“I’m not gonna be polite. And f**k these people! I want it [my art] to be courageous; there’s no expression in that [art] other than being silent,” answers David Michael Wojnarowicz (voy-nah-ROH-vich) to a loaded question that a journalist asks him about why he started making art. This is what he comes up with before saying that his work is inspired by being a homosexual who is legislated to silence. Then, the American title card appears, which makes no mistake, does not use the asterisks, or simply leaves the words out there, but reads it out for you: ‘Wojnarowicz: F**k You F*ggot F*cker.’
Chris McKim’s documentary leaves that subtitle out of its international titles, and also has to make use of the asterisks to ensure that his film runs, virtually, in the US, too. But with that, he is not trying to shock his audience (as is the case with profanity) but merely start putting together a bunch of Wojnarowicz’s archival footage and the reality of his life. The artist used his work to make a case against the government about their inability to handle the AIDS crisis in 1980s America. And many did not like that.
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Wojnarowicz, born in 1954, had an alcoholic father who troubled his mother and his two siblings a lot. At 11, he started living with his mother, only to run away with his brother to start living on the streets. He traveled to Paris and back with him too. He then tried a shot at writing and discovered it is a waste of time. When he returned he not only started taping everything but also becomes a hustler. In the documentary, he narrates one of his experiences where oral sex was performed on him. This is chilling enough to set the tone for the truths that this documentary will tell you about the multiple aspects of Wojnarowicz’s life.
He later met and falls for Peter Hujar, a photographer. Fran Lebowitz is also featured here; she is a friend of Peter’s where she gives us sound bites about their relationship while pretending it’s her city. With these two and other artists in the picture, art follows with some struggle. In his first paintings, Peter is his model. Soon, they expand in scope, size, and price but nobody is willing to buy them yet. He is grappling with personal and universal themes as of now; his work soon becomes political and specific.
His drawings as a second-grader were the inspiration for collages and posters that later form an important aspect of his work. The minute his attention went to sexuality, not only did he attract homophobic slurs like the one in the title, but also the authority’s scrutiny. A little before this, though, an art critic notices his work and his paintings start selling. While his focus is on his art invited a lot of trolls he took it as a challenge to live his life despite the law of the land saying he was in the wrong. Things, however, seem to take one step forward and two steps back when Peter gets diagnosed with AIDS.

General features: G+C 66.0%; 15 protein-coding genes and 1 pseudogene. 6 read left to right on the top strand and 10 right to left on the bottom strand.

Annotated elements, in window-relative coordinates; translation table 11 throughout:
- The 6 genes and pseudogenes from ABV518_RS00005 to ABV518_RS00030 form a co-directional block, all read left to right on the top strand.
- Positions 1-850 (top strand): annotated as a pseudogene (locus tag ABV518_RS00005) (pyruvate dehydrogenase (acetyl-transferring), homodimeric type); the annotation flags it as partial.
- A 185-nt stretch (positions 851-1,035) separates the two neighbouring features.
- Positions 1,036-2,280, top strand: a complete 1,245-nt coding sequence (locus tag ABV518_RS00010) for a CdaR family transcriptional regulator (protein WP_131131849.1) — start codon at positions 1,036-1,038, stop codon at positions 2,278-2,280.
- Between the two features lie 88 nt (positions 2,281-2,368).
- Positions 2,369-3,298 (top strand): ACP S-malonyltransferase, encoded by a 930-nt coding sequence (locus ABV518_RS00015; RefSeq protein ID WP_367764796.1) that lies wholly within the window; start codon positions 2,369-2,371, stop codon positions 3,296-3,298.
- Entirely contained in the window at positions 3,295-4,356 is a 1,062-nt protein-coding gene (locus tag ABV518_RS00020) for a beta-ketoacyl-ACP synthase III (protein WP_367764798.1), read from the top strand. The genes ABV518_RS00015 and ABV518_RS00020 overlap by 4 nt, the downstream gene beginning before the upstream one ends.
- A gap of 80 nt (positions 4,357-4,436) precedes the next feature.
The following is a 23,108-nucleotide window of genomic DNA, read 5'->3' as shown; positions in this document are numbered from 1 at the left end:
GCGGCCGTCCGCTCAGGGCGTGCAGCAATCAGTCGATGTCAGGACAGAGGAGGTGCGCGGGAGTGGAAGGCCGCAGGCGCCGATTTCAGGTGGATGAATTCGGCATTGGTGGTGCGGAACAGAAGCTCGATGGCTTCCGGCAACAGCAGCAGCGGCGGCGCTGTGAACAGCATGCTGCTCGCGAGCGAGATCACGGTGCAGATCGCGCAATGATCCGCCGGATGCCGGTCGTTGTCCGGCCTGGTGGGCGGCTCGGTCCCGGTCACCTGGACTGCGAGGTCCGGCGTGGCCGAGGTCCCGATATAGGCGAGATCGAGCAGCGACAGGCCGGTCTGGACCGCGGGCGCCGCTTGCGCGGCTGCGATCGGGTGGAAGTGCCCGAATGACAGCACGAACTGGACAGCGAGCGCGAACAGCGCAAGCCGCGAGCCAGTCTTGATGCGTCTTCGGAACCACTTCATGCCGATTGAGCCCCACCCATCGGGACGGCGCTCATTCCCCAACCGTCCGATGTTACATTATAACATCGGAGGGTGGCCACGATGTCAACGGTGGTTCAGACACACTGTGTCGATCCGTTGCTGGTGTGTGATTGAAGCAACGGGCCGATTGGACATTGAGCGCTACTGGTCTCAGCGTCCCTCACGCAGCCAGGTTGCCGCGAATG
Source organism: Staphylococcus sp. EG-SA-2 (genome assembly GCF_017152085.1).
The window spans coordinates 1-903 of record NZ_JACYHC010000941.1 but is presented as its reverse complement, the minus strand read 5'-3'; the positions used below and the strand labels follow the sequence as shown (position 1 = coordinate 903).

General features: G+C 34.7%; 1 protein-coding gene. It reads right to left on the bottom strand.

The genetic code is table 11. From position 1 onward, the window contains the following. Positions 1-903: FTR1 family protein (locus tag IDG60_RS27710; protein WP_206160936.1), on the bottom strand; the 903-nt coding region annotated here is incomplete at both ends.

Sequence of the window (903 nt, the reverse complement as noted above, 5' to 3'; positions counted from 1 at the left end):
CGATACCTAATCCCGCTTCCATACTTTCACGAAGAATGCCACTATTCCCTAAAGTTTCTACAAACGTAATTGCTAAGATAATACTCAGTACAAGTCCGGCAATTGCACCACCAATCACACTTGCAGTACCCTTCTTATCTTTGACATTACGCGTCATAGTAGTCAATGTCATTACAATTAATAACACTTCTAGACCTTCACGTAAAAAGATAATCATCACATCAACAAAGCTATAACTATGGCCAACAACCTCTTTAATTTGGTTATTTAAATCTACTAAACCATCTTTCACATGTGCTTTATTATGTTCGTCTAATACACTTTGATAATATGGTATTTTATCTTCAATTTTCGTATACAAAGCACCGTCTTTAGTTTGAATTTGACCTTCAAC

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Not soon after, Wojnarowicz is also diagnosed with AIDS. Again, his resilience steps up. He has been trained how to go about trauma since he was a child. He speaks louder with his work, joins ACT UP New York, and the result is that his work continues to be protested against even in this century. Thanks to his tapes – audio and video, writings – diary and attempts, art – doodle and gallery, voice – personal and political, this film became a reality. It continues to make that statement which he will perhaps make to anyone who is listening today, tomorrow, or in the future. David Wojnarowicz, who died at the age of 37, puts a real face to the tragedy of the AIDS epidemic as well.
In the light of both recent television series like ‘It’s a Sin’ (Channel 4; UK, 2021) and not-that-recent feature films like ‘Beats per Minute’ (Campillo; France, 2017), the epidemic seems to be spreading anew and unleashing its horrors afresh. AIDS, in the last two decades of the twentieth century, affected too many people and claimed too many lives. Some who were yet to live and had many aspirations. Their fault was that they lived in a time when the world was caught unaware of how to handle an epidemic but that was not just it, was it? It was the prejudice that worsened it, and the othering – that it only spreads among people who are homosexual – that made it a rampage.
The helplessness is similar to the coronavirus pandemic but the othering is nowhere close. There is a sense of collective fear and trauma in the 21st century – information and empathy, true and false, shared over media and social media. It is agreed that a cure must be found; new variants are tracked and precautions are taken. It is not just pandemonium as shown in ‘It’s a Sin,’ or frustration as fairly demonstrated through ACT UP Paris in ‘Beats per Minute.’
“Documentary offers access to a shared, historical construct. Instead of a world, we are offered access to the world,” writes Bill Nichols in Representing Reality (Indiana University Press, 1991). “The world is where, at the extreme, issues of life and death are always at hand. History kills.” Although we have learned to manage AIDS with time, the stigma around it or homosexuality never goes away. “You will catch a disease!” is still the rhetoric at times, other than plain ignorance about sexuality and gender expression. One does not know where to begin: in raising awareness, or calming oneself down, or just brushing it all under the carpet. Wojnarowicz had the courage to not do the latter, and fight with all he had – with his work and life – and to say: “I’m not gay as in ‘I love you,’ I’m queer as in ‘fuck off!’”